“Recognizing the importance of reinstating control in healthcare environments, these design elements contribute to a more positive and patient-centric experience, acknowledging the psychological impact of choice in the healing process,” explained Koehler.
Patient-operated lighting fixtures and the ability to control the windows shades and blinds lends feelings of autonomy.
Case in point at the University of California’s San Diego Jacobs Medical Center, each patient room has its own iPad through which patients can customize their room environment.
And features like outdoor gardens can greatly enhance these feelings.
At Compass Health in Everett, Washington, Ankrom Moisan strategically designed patient outdoor spaces close to the nurse stations, eliminating the need to escort patients outside. “This setup ensures that patients can move freely between interior and exterior spaces without seeking permission, promoting a sense of autonomy and dignity,” said Senior Associate Ashlee Washington.
As another example, the Discovery Garden at Lucile Packard Children’s Hospital Stanford in Palo Alto, California, provides a spectrum of engagement options for patients and their families. Perkins&Will’s design gives children the choice of playing in the sculpture garden, enjoying social gatherings with family at the dining terrace or strolling in the labyrinth outside the chapel.
“These diverse options empower patients to engage with the surroundings in a way that aligns with their preferences and needs,” said Koehler.
Well-curated outdoor spaces and gardens also serve as key amenities, enhancing the user experience and promoting health and wellbeing.
At the University of California San Francisco Benioff Children’s Hospital Oakland, Perkins&Will collaborated with the medical care professionals to develop a range of programmed garden areas. These spaces are used for outdoor therapy sessions, family visits and social settings for staff.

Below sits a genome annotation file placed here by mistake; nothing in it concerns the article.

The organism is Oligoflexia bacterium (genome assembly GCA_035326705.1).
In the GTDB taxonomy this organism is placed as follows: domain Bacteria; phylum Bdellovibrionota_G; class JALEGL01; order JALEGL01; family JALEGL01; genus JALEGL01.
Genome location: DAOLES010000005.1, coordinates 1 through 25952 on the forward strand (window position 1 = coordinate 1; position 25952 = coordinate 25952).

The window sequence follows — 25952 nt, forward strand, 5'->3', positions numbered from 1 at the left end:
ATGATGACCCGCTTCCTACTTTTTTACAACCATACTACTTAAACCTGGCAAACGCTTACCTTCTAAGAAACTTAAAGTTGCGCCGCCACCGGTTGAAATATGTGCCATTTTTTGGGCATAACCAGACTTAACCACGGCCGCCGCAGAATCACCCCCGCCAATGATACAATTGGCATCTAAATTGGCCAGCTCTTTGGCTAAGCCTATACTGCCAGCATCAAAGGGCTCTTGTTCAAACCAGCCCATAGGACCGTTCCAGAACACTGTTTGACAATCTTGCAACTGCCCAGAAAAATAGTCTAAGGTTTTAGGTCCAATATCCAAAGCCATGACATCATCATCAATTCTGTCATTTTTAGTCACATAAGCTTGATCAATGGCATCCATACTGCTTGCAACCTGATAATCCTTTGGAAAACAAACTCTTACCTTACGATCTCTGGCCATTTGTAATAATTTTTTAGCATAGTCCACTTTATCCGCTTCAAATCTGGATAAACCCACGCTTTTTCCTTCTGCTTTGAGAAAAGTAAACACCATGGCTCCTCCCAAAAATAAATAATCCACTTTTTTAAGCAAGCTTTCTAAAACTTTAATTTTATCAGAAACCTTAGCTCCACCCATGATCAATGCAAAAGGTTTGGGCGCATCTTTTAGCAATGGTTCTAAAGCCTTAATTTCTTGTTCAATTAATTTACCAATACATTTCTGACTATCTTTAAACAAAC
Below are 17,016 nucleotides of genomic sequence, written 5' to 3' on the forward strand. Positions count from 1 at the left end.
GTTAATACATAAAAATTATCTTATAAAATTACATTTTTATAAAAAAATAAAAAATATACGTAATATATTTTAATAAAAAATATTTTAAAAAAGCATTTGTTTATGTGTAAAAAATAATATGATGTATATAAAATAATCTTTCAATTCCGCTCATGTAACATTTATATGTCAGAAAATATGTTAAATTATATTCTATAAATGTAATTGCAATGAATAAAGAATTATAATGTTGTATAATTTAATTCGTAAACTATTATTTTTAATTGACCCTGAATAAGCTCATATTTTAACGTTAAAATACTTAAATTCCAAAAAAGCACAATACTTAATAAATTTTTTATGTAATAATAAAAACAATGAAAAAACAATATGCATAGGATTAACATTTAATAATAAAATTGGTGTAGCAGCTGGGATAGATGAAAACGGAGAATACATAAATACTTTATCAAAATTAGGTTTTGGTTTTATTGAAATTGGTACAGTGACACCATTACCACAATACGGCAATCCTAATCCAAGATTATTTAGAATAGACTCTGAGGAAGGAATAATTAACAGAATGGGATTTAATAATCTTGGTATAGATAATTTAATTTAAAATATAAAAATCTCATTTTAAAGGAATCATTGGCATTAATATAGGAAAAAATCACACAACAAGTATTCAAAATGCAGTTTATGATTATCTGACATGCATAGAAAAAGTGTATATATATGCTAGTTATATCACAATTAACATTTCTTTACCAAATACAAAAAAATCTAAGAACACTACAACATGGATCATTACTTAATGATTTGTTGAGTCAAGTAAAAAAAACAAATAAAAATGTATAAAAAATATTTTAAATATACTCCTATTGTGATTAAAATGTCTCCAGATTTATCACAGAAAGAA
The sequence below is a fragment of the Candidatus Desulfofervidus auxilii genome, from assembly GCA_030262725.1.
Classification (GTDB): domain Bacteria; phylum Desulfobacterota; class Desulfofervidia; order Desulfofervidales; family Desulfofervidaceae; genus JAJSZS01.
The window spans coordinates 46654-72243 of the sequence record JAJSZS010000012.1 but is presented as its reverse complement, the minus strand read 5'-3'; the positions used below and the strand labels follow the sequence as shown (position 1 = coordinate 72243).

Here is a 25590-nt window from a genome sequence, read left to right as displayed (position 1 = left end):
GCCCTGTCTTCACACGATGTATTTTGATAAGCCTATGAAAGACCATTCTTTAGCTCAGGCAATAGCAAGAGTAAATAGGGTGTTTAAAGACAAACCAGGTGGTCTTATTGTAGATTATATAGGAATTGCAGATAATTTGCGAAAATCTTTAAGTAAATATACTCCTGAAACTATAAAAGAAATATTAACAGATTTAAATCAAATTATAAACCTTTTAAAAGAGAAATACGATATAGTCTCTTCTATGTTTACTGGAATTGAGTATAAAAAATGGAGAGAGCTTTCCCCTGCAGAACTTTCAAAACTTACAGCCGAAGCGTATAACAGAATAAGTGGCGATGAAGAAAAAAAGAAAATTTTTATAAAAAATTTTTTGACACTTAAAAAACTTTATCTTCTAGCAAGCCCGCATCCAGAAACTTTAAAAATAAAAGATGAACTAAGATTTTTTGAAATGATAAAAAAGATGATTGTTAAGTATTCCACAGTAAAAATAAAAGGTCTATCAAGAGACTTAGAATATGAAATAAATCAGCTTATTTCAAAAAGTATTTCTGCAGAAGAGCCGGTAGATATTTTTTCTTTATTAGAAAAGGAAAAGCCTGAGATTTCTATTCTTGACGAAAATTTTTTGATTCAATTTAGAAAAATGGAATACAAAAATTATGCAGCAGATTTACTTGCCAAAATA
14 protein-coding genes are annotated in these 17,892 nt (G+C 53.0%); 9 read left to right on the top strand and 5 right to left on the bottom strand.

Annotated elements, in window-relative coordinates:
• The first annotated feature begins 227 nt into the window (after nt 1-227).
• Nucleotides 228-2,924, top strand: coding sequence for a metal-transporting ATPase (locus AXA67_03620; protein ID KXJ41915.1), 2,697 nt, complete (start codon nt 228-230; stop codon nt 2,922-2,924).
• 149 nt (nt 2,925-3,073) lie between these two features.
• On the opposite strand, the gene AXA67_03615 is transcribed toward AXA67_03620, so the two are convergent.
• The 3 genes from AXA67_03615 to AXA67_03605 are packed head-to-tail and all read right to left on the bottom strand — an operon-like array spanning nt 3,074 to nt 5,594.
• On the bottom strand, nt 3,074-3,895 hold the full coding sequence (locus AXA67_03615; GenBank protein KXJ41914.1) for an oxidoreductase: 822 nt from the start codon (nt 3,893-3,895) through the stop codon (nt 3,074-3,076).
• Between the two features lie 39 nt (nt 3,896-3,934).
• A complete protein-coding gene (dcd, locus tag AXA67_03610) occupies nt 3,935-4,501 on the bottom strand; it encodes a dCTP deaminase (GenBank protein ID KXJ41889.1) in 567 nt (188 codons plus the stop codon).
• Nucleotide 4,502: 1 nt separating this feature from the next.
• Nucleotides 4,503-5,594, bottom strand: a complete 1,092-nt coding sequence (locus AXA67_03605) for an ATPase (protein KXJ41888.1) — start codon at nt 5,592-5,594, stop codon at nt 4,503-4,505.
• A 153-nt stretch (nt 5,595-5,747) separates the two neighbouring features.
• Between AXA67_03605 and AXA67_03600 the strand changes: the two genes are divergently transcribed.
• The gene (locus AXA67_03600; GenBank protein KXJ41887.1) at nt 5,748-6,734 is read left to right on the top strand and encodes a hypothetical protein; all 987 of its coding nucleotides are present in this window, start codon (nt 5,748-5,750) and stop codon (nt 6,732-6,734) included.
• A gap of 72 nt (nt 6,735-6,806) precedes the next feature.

This focus on health and wellbeing extends to care providers as well. Addressing this need, healthcare organizations are incorporating features like dedicated wellness rooms, fitness facilities and mindfulness spaces.
“It is also important to recognize the significant issue of staff burnout in healthcare and to create an additional emphasis on designing staff respite and lounge spaces. Even in limited square footage, we strive to prioritize these areas for staff,” reported Duong.
Safety and Security
Feelings of safety and security also go hand in hand with nurturing patient dignity. At the same time, privacy is important as well, challenging designers to walk that fine line. The trick is establishing clear pathways of visibility for observation and engagement that don’t feel intrusive.
For example, decentralized nursing stations can offer views of patients without going into their room. In addition, nurses or other staff can have clear site lines to corridors, patient room doors and unit entrances.
Another recommendation is locating consult rooms at the front of the clinics so that information can be shared with patients in a private setting.
The key to striking this ideal safety and privacy design balance is through consultation and collaboration with staff and clinicians. In addition, safety should be planned from the start in the pre-design stage to best integrate these strategies into the final design.
In addition to patients, the safety and security of staff must be accommodated as well. This includes technology such as panic buttons and weapon-detection systems, secondary exits for staff and the ability to lock down areas, if necessary.
The Bottom Line
Overall, it can be helpful for healthcare designers to focus on the fact that patients and their families may be nervously awaiting a diagnosis, experiencing uncertainty or dealing with a crisis. With this mindset, this can help guide optimized designs with dignity.
Ultimately, Koehler concluded, “These individuals are often vulnerable, and it is vital to empathize with their experiences and offer support and encouragement as they navigate their journey toward improved well-being.”